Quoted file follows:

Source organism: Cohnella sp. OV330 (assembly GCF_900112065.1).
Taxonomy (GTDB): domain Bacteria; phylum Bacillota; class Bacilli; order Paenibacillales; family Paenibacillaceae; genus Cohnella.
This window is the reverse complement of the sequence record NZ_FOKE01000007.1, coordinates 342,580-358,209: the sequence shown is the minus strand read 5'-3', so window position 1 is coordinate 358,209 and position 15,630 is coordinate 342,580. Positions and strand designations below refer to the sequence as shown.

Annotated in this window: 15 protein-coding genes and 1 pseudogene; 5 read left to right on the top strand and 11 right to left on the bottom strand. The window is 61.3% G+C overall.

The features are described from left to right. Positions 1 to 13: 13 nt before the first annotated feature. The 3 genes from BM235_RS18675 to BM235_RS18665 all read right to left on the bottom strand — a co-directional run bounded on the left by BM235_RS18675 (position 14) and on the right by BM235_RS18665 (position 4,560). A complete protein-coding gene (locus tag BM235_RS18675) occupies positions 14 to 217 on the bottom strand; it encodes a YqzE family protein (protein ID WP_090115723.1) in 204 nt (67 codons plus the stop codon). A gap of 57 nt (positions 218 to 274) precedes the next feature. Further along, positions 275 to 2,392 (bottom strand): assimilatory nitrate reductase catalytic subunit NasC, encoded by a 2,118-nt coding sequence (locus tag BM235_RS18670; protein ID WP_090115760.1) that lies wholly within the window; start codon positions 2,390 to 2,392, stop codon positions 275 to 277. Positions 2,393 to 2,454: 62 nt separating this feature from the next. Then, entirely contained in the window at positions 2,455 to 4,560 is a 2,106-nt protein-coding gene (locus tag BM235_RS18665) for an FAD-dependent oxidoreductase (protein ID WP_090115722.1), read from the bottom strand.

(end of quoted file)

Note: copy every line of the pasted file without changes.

Source organism: Cohnella sp. OV330 (assembly GCF_900112065.1).
Taxonomy (GTDB): domain Bacteria; phylum Bacillota; class Bacilli; order Paenibacillales; family Paenibacillaceae; genus Cohnella.
This window is the reverse complement of the sequence record NZ_FOKE01000007.1, coordinates 342,580-358,209: the sequence shown is the minus strand read 5'-3', so window position 1 is coordinate 358,209 and position 15,630 is coordinate 342,580. Positions and strand designations below refer to the sequence as shown.

Annotated in this window: 15 protein-coding genes and 1 pseudogene; 5 read left to right on the top strand and 11 right to left on the bottom strand. The window is 61.3% G+C overall.

The features are described from left to right. Positions 1 to 13: 13 nt before the first annotated feature. The 3 genes from BM235_RS18675 to BM235_RS18665 all read right to left on the bottom strand — a co-directional run bounded on the left by BM235_RS18675 (position 14) and on the right by BM235_RS18665 (position 4,560). A complete protein-coding gene (locus tag BM235_RS18675) occupies positions 14 to 217 on the bottom strand; it encodes a YqzE family protein (protein ID WP_090115723.1) in 204 nt (67 codons plus the stop codon). A gap of 57 nt (positions 218 to 274) precedes the next feature. Further along, positions 275 to 2,392 (bottom strand): assimilatory nitrate reductase catalytic subunit NasC, encoded by a 2,118-nt coding sequence (locus tag BM235_RS18670; protein ID WP_090115760.1) that lies wholly within the window; start codon positions 2,390 to 2,392, stop codon positions 275 to 277. Positions 2,393 to 2,454: 62 nt separating this feature from the next. Then, entirely contained in the window at positions 2,455 to 4,560 is a 2,106-nt protein-coding gene (locus tag BM235_RS18665) for an FAD-dependent oxidoreductase (protein ID WP_090115722.1), read from the bottom strand.